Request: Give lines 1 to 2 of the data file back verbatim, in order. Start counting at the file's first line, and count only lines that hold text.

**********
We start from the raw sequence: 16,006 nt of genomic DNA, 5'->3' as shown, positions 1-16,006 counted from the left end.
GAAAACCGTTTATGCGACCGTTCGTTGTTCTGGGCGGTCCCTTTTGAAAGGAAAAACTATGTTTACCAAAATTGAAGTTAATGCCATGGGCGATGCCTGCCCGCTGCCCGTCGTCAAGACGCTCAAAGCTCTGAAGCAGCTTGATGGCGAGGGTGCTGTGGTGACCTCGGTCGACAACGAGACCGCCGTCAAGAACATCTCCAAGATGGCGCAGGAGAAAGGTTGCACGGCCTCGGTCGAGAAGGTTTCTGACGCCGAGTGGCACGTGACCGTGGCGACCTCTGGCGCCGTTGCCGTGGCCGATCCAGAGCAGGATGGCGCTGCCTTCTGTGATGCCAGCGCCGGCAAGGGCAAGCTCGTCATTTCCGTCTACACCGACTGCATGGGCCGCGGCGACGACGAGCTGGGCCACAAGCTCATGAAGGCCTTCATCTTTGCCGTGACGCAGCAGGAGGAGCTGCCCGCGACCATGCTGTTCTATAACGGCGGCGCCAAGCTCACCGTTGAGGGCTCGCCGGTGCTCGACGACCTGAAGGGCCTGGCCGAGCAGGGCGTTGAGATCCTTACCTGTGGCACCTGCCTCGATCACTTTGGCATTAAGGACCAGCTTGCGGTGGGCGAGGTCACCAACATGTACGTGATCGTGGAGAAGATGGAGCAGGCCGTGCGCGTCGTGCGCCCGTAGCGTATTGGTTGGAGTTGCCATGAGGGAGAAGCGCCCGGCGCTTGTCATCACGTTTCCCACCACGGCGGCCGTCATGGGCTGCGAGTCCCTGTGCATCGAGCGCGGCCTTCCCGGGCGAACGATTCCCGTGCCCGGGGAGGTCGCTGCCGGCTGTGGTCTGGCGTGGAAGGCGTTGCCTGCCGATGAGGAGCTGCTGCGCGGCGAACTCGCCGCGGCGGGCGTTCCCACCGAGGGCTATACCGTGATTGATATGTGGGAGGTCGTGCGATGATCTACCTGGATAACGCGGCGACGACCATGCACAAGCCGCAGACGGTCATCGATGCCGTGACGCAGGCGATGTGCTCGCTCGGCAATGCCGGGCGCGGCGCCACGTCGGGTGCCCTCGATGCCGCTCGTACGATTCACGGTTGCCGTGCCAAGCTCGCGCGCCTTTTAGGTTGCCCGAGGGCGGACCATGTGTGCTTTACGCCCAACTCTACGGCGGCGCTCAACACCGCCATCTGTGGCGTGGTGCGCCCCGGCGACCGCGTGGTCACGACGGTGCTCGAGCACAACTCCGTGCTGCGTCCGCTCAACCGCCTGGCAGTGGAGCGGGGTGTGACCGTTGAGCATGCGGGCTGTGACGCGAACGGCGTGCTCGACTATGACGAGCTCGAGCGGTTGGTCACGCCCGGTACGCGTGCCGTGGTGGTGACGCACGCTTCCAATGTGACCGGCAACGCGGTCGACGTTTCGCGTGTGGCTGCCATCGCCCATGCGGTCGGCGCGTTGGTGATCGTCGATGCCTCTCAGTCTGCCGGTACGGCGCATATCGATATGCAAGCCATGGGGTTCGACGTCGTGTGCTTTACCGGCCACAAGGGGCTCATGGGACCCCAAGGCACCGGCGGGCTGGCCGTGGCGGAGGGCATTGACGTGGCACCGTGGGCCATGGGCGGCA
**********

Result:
We start from the raw sequence: 16,006 nt of genomic DNA, 5'->3' as shown, positions 1-16,006 counted from the left end.
GAAAACCGTTTATGCGACCGTTCGTTGTTCTGGGCGGTCCCTTTTGAAAGGAAAAACTATGTTTACCAAAATTGAAGTTAATGCCATGGGCGATGCCTGCCCGCTGCCCGTCGTCAAGACGCTCAAAGCTCTGAAGCAGCTTGATGGCGAGGGTGCTGTGGTGACCTCGGTCGACAACGAGACCGCCGTCAAGAACATCTCCAAGATGGCGCAGGAGAAAGGTTGCACGGCCTCGGTCGAGAAGGTTTCTGACGCCGAGTGGCACGTGACCGTGGCGACCTCTGGCGCCGTTGCCGTGGCCGATCCAGAGCAGGATGGCGCTGCCTTCTGTGATGCCAGCGCCGGCAAGGGCAAGCTCGTCATTTCCGTCTACACCGACTGCATGGGCCGCGGCGACGACGAGCTGGGCCACAAGCTCATGAAGGCCTTCATCTTTGCCGTGACGCAGCAGGAGGAGCTGCCCGCGACCATGCTGTTCTATAACGGCGGCGCCAAGCTCACCGTTGAGGGCTCGCCGGTGCTCGACGACCTGAAGGGCCTGGCCGAGCAGGGCGTTGAGATCCTTACCTGTGGCACCTGCCTCGATCACTTTGGCATTAAGGACCAGCTTGCGGTGGGCGAGGTCACCAACATGTACGTGATCGTGGAGAAGATGGAGCAGGCCGTGCGCGTCGTGCGCCCGTAGCGTATTGGTTGGAGTTGCCATGAGGGAGAAGCGCCCGGCGCTTGTCATCACGTTTCCCACCACGGCGGCCGTCATGGGCTGCGAGTCCCTGTGCATCGAGCGCGGCCTTCCCGGGCGAACGATTCCCGTGCCCGGGGAGGTCGCTGCCGGCTGTGGTCTGGCGTGGAAGGCGTTGCCTGCCGATGAGGAGCTGCTGCGCGGCGAACTCGCCGCGGCGGGCGTTCCCACCGAGGGCTATACCGTGATTGATATGTGGGAGGTCGTGCGATGATCTACCTGGATAACGCGGCGACGACCATGCACAAGCCGCAGACGGTCATCGATGCCGTGACGCAGGCGATGTGCTCGCTCGGCAATGCCGGGCGCGGCGCCACGTCGGGTGCCCTCGATGCCGCTCGTACGATTCACGGTTGCCGTGCCAAGCTCGCGCGCCTTTTAGGTTGCCCGAGGGCGGACCATGTGTGCTTTACGCCCAACTCTACGGCGGCGCTCAACACCGCCATCTGTGGCGTGGTGCGCCCCGGCGACCGCGTGGTCACGACGGTGCTCGAGCACAACTCCGTGCTGCGTCCGCTCAACCGCCTGGCAGTGGAGCGGGGTGTGACCGTTGAGCATGCGGGCTGTGACGCGAACGGCGTGCTCGACTATGACGAGCTCGAGCGGTTGGTCACGCCCGGTACGCGTGCCGTGGTGGTGACGCACGCTTCCAATGTGACCGGCAACGCGGTCGACGTTTCGCGTGTGGCTGCCATCGCCCATGCGGTCGGCGCGTTGGTGATCGTCGATGCCTCTCAGTCTGCCGGTACGGCGCATATCGATATGCAAGCCATGGGGTTCGACGTCGTGTGCTTTACCGGCCACAAGGGGCTCATGGGACCCCAAGGCACCGGCGGGCTGGCCGTGGCGGAGGGCATTGACGTGGCACCGTGGGCCATGGGCGGCA